Definitely, I would say the time is really important to me, but I would definitely say that the thing that I think more about is being a US champion. That’s for sure the one that’s a more lingering desire. And then I feel like it’s one of those things where I can think about the time and whatnot, but it almost feels like silly when it’s less than half a second [away].
I’m like, “You know, the time is there.” I just have to run the race ever so slightly differently. So I don’t fixate too much on that part. I feel really confident that if I’m in the right race I can achieve that. But I think I definitely spend more time thinking about how to compete well at USAs and win and if not win, be in the top three, like by going for the win.
And that’s kind of just where my head is at more often. And then I would also love to come away with wins in like a Diamond League race would be huge. Again, still second to winning USAs obviously. And then I just feel like last year, the way that I ran at the World final, I’m still really proud of but I can definitely see myself approaching that kind of race differently and finishing higher. Still giving myself a chance to be in the mix, but just the way that played out, it was almost a little bit suicidal I think in hindsight. I really went after it in the first 400 and then ended up leading the second pack.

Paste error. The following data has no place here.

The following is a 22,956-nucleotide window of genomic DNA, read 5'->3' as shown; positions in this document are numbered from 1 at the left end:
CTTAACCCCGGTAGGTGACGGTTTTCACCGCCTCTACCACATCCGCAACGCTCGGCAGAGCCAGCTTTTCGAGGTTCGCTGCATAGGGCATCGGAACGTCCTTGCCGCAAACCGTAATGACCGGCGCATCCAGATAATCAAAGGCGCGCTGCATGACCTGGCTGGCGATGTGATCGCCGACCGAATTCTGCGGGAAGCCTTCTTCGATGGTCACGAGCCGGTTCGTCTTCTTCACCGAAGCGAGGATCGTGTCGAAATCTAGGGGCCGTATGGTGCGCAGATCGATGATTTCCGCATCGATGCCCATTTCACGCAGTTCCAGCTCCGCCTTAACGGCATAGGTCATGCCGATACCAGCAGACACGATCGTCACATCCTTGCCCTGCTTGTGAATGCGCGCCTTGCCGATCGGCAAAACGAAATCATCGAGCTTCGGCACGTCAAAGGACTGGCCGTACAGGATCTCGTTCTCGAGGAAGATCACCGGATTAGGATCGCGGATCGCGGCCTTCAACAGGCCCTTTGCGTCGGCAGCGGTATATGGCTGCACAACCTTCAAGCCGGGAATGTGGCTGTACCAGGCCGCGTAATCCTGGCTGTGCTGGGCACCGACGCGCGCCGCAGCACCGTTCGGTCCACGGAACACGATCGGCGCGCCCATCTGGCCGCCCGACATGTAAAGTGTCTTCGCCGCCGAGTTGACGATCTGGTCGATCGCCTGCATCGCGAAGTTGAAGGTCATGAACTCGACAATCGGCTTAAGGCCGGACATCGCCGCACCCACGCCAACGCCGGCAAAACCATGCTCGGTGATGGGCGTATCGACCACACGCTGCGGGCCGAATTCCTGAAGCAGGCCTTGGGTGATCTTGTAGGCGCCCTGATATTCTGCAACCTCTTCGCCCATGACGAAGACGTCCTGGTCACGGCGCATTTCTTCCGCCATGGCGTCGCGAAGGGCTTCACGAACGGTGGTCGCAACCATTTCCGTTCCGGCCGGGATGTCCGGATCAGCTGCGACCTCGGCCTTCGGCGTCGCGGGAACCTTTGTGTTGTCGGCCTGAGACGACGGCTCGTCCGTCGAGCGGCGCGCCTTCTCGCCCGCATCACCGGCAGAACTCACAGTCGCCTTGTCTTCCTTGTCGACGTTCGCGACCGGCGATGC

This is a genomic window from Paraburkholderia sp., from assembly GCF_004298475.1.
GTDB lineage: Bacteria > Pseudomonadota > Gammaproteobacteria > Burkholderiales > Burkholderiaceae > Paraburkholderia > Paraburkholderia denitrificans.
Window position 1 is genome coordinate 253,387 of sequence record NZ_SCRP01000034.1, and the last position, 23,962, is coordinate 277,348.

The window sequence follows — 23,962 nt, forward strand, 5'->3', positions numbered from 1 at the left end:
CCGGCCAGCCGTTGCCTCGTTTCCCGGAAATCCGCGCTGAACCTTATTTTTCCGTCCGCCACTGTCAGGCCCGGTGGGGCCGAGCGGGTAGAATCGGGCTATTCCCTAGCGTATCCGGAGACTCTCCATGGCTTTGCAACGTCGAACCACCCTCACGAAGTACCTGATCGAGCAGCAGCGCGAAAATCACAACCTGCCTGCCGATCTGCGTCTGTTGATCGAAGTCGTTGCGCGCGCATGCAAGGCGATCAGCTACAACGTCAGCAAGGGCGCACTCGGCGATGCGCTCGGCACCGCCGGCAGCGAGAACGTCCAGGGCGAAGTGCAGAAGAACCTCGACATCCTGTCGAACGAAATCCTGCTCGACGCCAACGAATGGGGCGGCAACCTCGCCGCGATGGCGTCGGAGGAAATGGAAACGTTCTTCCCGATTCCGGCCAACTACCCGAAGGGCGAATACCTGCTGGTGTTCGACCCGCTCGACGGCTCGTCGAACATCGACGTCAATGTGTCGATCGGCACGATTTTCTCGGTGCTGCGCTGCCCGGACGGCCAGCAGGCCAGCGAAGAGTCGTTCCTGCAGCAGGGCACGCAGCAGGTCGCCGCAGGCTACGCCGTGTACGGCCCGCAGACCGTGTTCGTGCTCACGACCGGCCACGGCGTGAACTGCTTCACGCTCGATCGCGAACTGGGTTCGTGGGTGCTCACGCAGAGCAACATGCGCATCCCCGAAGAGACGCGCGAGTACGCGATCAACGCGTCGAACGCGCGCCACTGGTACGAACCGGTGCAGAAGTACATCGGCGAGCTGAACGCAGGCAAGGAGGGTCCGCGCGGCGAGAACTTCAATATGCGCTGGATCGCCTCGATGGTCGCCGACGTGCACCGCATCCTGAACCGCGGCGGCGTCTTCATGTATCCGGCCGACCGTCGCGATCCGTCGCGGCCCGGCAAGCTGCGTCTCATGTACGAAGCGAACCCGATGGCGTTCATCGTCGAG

So I look back on that race and I’m like, there’s smarter ways to finish higher.
Going to a new level with Team Boss
LRC: In 2013, you made the Worlds team, but your PB was 4:06. Even when you joined Team Boss in 2019, still 4:06.
There were a few years there where I didn’t get any faster.
LRC: You’ve gotten a lot faster. What do you think explains that? It seems like you’re at a different level now.
Without a doubt, I’m at a different level. I would say there’s two parts to being a great 1500 runner. I was 100% depending on only one side of it, which was being speedy. I’m fast, but I had no strength whatsoever. So, I was just like completely depending on, hoping it was like a kind of slow from the gun and then like sprint last 400 or something [race] because there was no part of me that had the strength to run a four-minute type race, for many years.
And I think a little bit of the explanation with being stagnant from essentially 2013 until 2018, 2019, is that I probably ran beyond where my fitness was when I ran 4:06. The first time, when I did that back in 2013, I was probably more in like 4:09, 4:10 shape. But I had something on the line, which was if I ran the standard, then I made Team USA.
And so I pretty much just ran out of my mind in order to run the standard. And obviously if you’ve done it then you were potentially prepared to do it. But I do look back on that and know that was sort of I had to rise to that occasion in order to make the team and got into some pro races as a collegiate, so I think probably ran a little bit beyond my capability at that time.
And then the following years being coached by Mark Coogan and really experiencing what it was like to be a distance runner for the first time, like running more mileage and not being in the weight room as much as I had been at Florida and just did the complete opposite type of training that I had come from.